Mobile data demand in Asia Pacific is about to reach a tipping point that will generate an explosion in data traffic. McKinsey analysis shows that operators could become unprofitable if their average user consumes more than 400MB of data a month on a 3G network. This is driving many operators to focus on upgrading to LTE, which could lower network cost by up to eight times.
Globally, a few mobile operators have started deploying LTE and a host of others are planning their rollout in the coming months.
Asian telcos like NTT DoCoMo and China Mobile have either already started or have definitive plans for LTE deployment.
According to GSMA, more than 200 operators in 80 countries are now participating in the race to LTE deployment.
But telcos face a critical issue. Data explosion cannot be solved by upgrading to LTE alone; indeed, mass deployment is a few years away for most countries. So what are the other options for telcos? Many operators are looking at buying more spectrum or refarming existing bandwidth, which could help to expand network capacity through successive network technology upgrades.
Indeed, many Asian regulators are already looking into how to reallocate limited spectrum resources, facilitate upgrades and better service, and encourage competition at the same time. This is a "must win" battle for telcos looking to build long-term network competitiveness.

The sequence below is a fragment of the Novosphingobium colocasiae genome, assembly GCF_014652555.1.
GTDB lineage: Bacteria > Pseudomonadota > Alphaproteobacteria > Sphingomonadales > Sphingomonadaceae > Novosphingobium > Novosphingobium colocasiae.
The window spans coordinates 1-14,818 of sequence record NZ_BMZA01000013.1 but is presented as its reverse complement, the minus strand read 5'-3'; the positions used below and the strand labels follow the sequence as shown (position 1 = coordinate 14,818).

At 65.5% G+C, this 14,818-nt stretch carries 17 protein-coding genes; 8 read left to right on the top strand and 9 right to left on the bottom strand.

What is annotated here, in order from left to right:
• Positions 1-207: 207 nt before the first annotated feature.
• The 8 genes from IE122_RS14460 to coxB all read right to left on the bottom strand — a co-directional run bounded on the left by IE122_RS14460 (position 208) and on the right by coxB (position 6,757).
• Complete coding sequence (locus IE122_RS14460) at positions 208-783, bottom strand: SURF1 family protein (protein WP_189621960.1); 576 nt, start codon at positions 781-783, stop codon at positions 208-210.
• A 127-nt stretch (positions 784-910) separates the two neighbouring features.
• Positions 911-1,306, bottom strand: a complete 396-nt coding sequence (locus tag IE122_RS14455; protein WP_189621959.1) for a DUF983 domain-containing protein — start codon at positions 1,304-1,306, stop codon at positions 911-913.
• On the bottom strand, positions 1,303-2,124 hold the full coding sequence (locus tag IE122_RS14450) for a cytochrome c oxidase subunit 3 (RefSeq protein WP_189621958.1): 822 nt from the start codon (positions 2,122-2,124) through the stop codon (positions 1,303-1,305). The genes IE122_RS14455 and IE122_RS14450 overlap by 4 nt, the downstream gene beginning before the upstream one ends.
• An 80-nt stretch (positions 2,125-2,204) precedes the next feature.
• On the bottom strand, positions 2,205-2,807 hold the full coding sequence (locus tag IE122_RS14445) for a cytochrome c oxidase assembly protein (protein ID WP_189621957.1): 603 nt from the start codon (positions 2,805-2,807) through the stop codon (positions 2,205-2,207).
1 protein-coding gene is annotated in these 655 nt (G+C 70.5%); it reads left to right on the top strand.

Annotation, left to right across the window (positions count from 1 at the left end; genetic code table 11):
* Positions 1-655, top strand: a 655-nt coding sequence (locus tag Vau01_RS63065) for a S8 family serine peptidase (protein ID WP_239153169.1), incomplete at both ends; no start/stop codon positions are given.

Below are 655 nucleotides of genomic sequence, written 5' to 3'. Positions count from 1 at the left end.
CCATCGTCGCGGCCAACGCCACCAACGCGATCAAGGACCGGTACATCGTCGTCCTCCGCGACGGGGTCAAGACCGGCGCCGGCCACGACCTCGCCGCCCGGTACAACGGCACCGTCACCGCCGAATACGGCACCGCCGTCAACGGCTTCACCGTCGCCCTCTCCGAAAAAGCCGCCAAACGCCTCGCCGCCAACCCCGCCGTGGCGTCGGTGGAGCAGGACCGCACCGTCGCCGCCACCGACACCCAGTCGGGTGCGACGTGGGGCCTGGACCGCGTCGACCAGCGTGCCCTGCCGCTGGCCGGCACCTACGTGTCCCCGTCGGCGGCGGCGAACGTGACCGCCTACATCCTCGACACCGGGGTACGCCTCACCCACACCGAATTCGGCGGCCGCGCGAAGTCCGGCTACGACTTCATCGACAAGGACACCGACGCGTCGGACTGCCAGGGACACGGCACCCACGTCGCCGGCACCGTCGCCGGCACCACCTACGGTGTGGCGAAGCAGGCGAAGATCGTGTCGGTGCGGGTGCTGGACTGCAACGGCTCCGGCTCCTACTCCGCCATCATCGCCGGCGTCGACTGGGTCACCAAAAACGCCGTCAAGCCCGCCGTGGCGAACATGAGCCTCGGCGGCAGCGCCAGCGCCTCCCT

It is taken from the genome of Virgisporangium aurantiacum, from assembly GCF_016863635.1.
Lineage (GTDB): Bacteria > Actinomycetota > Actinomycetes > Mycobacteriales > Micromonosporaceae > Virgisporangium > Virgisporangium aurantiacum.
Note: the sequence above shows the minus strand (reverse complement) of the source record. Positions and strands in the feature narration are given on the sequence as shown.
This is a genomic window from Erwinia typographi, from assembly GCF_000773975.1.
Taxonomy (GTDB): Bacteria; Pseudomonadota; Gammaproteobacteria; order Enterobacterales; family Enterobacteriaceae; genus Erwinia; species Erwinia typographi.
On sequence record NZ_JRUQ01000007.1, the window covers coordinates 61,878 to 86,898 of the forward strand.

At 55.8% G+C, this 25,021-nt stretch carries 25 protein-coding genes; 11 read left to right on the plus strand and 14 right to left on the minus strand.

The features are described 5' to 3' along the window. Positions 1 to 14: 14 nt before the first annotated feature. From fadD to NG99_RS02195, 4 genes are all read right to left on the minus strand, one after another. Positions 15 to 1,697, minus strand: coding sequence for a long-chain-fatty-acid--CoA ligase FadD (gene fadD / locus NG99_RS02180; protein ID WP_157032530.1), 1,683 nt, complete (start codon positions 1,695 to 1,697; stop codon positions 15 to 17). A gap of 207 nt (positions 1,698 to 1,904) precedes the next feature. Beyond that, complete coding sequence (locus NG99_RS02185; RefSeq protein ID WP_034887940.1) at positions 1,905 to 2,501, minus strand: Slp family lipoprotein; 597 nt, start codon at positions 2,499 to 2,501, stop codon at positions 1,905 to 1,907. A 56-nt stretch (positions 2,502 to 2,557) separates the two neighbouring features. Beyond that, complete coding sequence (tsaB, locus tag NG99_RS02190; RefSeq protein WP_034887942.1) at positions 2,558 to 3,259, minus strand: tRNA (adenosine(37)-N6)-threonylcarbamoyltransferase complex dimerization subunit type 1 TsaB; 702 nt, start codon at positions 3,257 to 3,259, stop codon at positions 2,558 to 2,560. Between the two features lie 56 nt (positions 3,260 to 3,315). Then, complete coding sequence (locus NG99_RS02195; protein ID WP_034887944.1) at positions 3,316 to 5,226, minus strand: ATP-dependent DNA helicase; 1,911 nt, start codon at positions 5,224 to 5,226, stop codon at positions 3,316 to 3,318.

In addition, operators need to realize that offloading is a must, not a "nice to have". While network operators previously feared that offloading would cannibalize data revenue, now they realize that this is key to survival, especially in "heavy data" economies, where 100x data growth is predicated in next four to five years in some markets.
Realistically no networks, even if on LTE, can sustain such a traffic explosion with their current infrastructure - they must explore Wi-Fi/hybrid networks. There are some strong examples in Asia that show how this strategy can work well - such as Softbank, which has given away routers to flat-rate users. SK Telecom has also been aggressively adding public access points in the past few years, while Hong Kong's PCCW has also established over 9,000 Wi-Fi hotspots within the city to feed users' voracious appetite for data on-the-go.
Yet the technical aspects of managing mobile data demand are only one side of the coin. Telcos also need to take strategic and regulatory considerations into account if they are to win in this new era. Just consider that last year's mobile data traffic was eight times the size of the entire global internet in 2000.